Is Voting Rational or Instrumental?
A fully rational choice approach to politics does not closely resemble modern models of voting behavior that purport to be applications of the economists analysis of rationality to the political sector. For these models do not build voting choices on the fragility of preferences about how to vote, which we show to be a basic implication of the voters paradox. Building a simple model on the fragility of preferences about how to vote delivers an number of different and realistic implications for the demand for public policies and political candidates, the supply of public policies and political candidates, and, ultimately, the determinants of public policy. The model explains why so many studies have found voters not voting in their (narrowly defined) self-interest, why minorities are not exploited under majoritarian voting, why interest groups have an important influence on public policy, why public decisions are so weakly correlated with voting rules, and why conformity is more common in political than private life.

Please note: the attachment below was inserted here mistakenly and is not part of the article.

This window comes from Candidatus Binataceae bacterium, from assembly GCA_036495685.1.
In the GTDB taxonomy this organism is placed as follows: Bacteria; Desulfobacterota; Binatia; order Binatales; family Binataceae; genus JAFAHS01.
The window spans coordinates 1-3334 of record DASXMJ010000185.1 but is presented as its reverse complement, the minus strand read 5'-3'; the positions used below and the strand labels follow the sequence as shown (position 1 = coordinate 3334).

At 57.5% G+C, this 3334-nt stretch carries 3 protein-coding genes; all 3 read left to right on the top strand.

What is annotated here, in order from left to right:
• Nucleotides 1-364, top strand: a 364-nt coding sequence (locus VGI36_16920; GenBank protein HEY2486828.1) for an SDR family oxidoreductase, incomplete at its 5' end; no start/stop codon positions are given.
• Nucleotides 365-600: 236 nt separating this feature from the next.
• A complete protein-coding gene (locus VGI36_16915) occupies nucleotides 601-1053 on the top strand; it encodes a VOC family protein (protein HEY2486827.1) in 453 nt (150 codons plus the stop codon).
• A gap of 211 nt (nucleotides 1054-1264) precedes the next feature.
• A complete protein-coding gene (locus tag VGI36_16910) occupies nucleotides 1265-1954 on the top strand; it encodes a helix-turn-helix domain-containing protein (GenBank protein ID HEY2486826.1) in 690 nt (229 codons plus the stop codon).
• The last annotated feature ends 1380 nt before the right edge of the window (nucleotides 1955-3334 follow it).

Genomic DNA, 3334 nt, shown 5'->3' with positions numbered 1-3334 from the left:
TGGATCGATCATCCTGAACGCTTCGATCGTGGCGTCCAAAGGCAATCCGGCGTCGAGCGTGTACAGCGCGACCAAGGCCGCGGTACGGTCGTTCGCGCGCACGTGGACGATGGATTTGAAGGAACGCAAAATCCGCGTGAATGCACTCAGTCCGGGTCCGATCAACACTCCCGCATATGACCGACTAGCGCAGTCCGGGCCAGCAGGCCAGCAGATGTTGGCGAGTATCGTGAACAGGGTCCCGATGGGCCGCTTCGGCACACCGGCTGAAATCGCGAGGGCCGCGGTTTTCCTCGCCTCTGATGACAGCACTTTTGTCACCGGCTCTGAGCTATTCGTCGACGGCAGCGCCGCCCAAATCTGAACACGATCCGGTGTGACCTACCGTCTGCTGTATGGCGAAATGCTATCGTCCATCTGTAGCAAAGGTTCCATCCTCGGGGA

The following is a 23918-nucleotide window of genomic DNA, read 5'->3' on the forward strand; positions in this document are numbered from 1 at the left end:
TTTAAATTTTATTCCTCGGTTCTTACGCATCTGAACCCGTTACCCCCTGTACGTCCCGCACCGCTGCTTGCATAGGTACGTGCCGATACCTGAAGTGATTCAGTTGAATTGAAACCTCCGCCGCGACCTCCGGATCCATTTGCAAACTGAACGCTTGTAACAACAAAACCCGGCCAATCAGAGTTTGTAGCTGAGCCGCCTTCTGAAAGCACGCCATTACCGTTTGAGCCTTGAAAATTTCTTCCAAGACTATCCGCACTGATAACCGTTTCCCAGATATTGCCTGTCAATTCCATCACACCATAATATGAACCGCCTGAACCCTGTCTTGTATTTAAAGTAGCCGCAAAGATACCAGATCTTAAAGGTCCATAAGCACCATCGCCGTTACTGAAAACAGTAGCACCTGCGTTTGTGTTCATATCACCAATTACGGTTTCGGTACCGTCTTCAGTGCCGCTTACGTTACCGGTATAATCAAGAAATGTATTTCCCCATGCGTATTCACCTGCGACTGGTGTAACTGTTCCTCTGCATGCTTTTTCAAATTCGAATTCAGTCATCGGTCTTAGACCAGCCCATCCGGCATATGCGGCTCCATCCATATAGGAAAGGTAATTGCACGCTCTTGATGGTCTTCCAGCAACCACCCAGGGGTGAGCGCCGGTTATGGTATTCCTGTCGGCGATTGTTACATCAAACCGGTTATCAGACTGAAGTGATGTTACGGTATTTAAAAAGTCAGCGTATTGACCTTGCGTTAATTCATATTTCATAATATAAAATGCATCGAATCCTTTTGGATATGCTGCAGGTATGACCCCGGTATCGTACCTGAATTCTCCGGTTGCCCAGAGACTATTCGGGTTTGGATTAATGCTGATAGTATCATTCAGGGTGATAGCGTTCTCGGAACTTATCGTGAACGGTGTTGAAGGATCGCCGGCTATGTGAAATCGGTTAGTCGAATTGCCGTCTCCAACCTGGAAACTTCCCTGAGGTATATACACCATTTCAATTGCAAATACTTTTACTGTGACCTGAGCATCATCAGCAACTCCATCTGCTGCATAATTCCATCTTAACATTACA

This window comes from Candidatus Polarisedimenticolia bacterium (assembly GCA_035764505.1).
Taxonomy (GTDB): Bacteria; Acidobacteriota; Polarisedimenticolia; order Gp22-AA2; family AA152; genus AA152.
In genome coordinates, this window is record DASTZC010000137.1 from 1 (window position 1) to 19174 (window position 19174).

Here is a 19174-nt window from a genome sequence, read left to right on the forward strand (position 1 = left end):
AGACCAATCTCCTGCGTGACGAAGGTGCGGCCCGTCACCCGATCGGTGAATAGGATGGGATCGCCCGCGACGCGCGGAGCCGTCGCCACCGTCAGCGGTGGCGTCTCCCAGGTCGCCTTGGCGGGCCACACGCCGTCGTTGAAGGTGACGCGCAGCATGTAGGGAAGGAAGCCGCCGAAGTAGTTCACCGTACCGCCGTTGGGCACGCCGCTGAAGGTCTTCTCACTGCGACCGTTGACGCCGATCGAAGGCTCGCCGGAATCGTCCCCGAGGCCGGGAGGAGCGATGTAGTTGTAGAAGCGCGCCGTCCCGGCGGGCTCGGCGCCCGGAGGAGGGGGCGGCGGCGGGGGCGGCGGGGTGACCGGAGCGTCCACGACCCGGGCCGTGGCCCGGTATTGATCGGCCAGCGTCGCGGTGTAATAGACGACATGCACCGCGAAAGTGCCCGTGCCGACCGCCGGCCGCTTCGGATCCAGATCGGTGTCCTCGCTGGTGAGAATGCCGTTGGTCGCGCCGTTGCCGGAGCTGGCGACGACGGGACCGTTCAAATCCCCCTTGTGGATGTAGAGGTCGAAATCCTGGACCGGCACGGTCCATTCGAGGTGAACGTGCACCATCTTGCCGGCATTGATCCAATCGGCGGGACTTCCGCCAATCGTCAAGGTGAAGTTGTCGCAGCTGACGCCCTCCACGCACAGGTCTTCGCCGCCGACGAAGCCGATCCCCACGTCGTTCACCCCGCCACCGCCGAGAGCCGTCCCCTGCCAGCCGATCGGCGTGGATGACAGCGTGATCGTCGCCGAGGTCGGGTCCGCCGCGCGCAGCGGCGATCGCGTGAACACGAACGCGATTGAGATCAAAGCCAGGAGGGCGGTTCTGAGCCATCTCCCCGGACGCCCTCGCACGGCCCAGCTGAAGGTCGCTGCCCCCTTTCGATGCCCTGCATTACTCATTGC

KeywordsVoter Turnout Vote Game Market Sector Vote Process Individual Vote
We appreciate the comments of Morris Fiorina and Erzo Luttmer, the research assistance of Ran Tao and Shiqiang Zhan, University of Chicago seminar participants, and the financial support of the Smith Richardson Foundation. This is an unfinished note we wrote in 1999 and did not publish because we thought it needed, and we would eventually find, an additional breakthrough. Joshua Hall convinced us to include it in his book of unpublished papers. Gary had a few minor edits for Halls purpose, which were lost at the time Gary passed away. Throughout his life, Gary was eager to and capable of further integrating and advancing theories of economic and political behaviors.
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